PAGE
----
Did you know that at the height of the Cold War, a B-52 bomber loaded with two thermonuclear bombs crashed 90 miles from Washington DC? Details about the crash are still classified, but evidence suggests that it could have been prevented had Air Force officials followed their own safety protocols. Buzz One Four investigates this crash and other cold-war nuclear-weapons accidents and leaves us wondering if the United States was actually in greater danger of nuking itself or being attacked by the Russians. But more than a chronicle of this ill-fated flight, this is a family story about filmmaker Matt McCormick’s grandfather—the pilot of the plane—and features his beautifully-shot home movies.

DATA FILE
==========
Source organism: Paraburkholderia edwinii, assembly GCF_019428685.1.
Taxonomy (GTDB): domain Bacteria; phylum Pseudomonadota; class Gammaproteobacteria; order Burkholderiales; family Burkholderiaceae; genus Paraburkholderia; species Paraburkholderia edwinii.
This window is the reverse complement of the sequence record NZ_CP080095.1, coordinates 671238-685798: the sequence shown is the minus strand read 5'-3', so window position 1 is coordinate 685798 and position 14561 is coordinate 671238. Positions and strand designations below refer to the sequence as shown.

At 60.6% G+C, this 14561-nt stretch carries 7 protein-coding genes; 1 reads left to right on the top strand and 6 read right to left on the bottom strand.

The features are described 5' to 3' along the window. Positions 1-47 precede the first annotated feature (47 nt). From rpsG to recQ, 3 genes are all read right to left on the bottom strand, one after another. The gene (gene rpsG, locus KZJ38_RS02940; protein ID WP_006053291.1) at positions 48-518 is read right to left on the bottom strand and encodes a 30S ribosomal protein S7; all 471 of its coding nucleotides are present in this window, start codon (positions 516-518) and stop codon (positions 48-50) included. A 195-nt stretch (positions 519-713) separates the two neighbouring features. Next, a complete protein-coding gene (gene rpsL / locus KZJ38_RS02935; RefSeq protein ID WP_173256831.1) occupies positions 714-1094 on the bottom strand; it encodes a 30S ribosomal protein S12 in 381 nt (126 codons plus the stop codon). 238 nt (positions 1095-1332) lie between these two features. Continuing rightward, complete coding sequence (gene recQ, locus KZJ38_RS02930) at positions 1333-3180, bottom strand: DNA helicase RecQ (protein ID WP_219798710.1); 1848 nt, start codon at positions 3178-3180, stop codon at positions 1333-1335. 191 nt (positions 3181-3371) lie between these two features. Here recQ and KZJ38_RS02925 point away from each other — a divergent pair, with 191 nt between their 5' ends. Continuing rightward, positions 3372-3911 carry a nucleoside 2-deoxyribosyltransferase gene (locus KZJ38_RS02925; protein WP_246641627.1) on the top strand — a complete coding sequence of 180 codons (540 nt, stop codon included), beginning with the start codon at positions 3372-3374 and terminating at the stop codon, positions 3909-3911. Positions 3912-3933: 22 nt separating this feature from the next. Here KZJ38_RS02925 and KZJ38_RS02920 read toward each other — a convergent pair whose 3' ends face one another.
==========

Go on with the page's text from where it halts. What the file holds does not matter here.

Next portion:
The crash of Buzz One Four is a story that I grew up with, but didn’t truly comprehend the severity of until I randomly googled it decades later as an adult. I had known the harrowing story of my grandfather’s crash, but I had no idea about the larger implications of the incident. Nor did I understand just how aggressive, and at times irresponsible, our country’s efforts were during those times. The film is half historical documentation and half family portrait—perhaps the most difficult aspect of the film was finding the balance between the personal and the informative aspects of the project.
Director’s Statement: Matt McCormick